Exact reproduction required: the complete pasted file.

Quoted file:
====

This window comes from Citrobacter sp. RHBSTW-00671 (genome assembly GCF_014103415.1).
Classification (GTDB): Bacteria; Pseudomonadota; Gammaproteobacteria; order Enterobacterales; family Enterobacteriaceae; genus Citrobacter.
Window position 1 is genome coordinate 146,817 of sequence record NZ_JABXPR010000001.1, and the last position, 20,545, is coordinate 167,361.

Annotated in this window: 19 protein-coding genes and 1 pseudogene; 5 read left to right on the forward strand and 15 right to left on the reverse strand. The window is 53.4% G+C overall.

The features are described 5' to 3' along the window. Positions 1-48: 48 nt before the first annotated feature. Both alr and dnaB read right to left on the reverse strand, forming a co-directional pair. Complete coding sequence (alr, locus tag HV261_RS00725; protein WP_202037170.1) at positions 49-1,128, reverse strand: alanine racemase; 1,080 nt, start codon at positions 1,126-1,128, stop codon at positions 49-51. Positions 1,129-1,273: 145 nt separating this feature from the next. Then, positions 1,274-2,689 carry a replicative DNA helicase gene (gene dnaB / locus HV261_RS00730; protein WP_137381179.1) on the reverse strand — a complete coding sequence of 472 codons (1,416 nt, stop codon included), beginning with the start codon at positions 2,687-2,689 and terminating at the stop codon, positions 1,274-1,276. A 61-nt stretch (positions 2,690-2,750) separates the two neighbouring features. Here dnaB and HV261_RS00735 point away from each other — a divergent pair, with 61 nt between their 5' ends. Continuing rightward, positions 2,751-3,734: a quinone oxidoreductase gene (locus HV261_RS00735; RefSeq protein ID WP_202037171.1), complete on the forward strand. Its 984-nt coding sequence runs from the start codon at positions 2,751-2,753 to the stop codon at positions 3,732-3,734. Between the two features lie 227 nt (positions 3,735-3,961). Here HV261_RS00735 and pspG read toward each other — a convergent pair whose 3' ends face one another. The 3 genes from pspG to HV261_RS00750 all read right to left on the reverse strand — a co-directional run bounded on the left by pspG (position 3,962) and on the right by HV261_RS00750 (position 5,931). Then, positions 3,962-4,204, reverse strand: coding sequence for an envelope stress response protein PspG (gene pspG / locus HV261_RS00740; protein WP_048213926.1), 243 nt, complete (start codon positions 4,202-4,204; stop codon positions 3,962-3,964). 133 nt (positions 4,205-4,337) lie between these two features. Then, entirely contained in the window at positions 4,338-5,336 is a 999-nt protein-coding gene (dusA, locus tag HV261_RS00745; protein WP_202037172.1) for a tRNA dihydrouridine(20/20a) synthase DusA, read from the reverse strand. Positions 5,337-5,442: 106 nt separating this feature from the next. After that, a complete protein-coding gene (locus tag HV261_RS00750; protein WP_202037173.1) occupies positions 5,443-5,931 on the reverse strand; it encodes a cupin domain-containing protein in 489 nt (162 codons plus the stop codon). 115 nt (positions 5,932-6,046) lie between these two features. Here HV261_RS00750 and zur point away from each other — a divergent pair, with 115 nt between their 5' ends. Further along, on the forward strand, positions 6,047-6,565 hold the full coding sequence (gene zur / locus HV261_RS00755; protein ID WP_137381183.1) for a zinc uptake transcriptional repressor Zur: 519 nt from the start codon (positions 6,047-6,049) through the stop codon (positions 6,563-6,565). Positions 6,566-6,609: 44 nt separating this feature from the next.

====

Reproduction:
This window comes from Citrobacter sp. RHBSTW-00671 (genome assembly GCF_014103415.1).
Classification (GTDB): Bacteria; Pseudomonadota; Gammaproteobacteria; order Enterobacterales; family Enterobacteriaceae; genus Citrobacter.
Window position 1 is genome coordinate 146,817 of sequence record NZ_JABXPR010000001.1, and the last position, 20,545, is coordinate 167,361.

Annotated in this window: 19 protein-coding genes and 1 pseudogene; 5 read left to right on the forward strand and 15 right to left on the reverse strand. The window is 53.4% G+C overall.

The features are described 5' to 3' along the window. Positions 1-48: 48 nt before the first annotated feature. Both alr and dnaB read right to left on the reverse strand, forming a co-directional pair. Complete coding sequence (alr, locus tag HV261_RS00725; protein WP_202037170.1) at positions 49-1,128, reverse strand: alanine racemase; 1,080 nt, start codon at positions 1,126-1,128, stop codon at positions 49-51. Positions 1,129-1,273: 145 nt separating this feature from the next. Then, positions 1,274-2,689 carry a replicative DNA helicase gene (gene dnaB / locus HV261_RS00730; protein WP_137381179.1) on the reverse strand — a complete coding sequence of 472 codons (1,416 nt, stop codon included), beginning with the start codon at positions 2,687-2,689 and terminating at the stop codon, positions 1,274-1,276. A 61-nt stretch (positions 2,690-2,750) separates the two neighbouring features. Here dnaB and HV261_RS00735 point away from each other — a divergent pair, with 61 nt between their 5' ends. Continuing rightward, positions 2,751-3,734: a quinone oxidoreductase gene (locus HV261_RS00735; RefSeq protein ID WP_202037171.1), complete on the forward strand. Its 984-nt coding sequence runs from the start codon at positions 2,751-2,753 to the stop codon at positions 3,732-3,734. Between the two features lie 227 nt (positions 3,735-3,961). Here HV261_RS00735 and pspG read toward each other — a convergent pair whose 3' ends face one another. The 3 genes from pspG to HV261_RS00750 all read right to left on the reverse strand — a co-directional run bounded on the left by pspG (position 3,962) and on the right by HV261_RS00750 (position 5,931). Then, positions 3,962-4,204, reverse strand: coding sequence for an envelope stress response protein PspG (gene pspG / locus HV261_RS00740; protein WP_048213926.1), 243 nt, complete (start codon positions 4,202-4,204; stop codon positions 3,962-3,964). 133 nt (positions 4,205-4,337) lie between these two features. Then, entirely contained in the window at positions 4,338-5,336 is a 999-nt protein-coding gene (dusA, locus tag HV261_RS00745; protein WP_202037172.1) for a tRNA dihydrouridine(20/20a) synthase DusA, read from the reverse strand. Positions 5,337-5,442: 106 nt separating this feature from the next. After that, a complete protein-coding gene (locus tag HV261_RS00750; protein WP_202037173.1) occupies positions 5,443-5,931 on the reverse strand; it encodes a cupin domain-containing protein in 489 nt (162 codons plus the stop codon). 115 nt (positions 5,932-6,046) lie between these two features. Here HV261_RS00750 and zur point away from each other — a divergent pair, with 115 nt between their 5' ends. Further along, on the forward strand, positions 6,047-6,565 hold the full coding sequence (gene zur / locus HV261_RS00755; protein ID WP_137381183.1) for a zinc uptake transcriptional repressor Zur: 519 nt from the start codon (positions 6,047-6,049) through the stop codon (positions 6,563-6,565). Positions 6,566-6,609: 44 nt separating this feature from the next.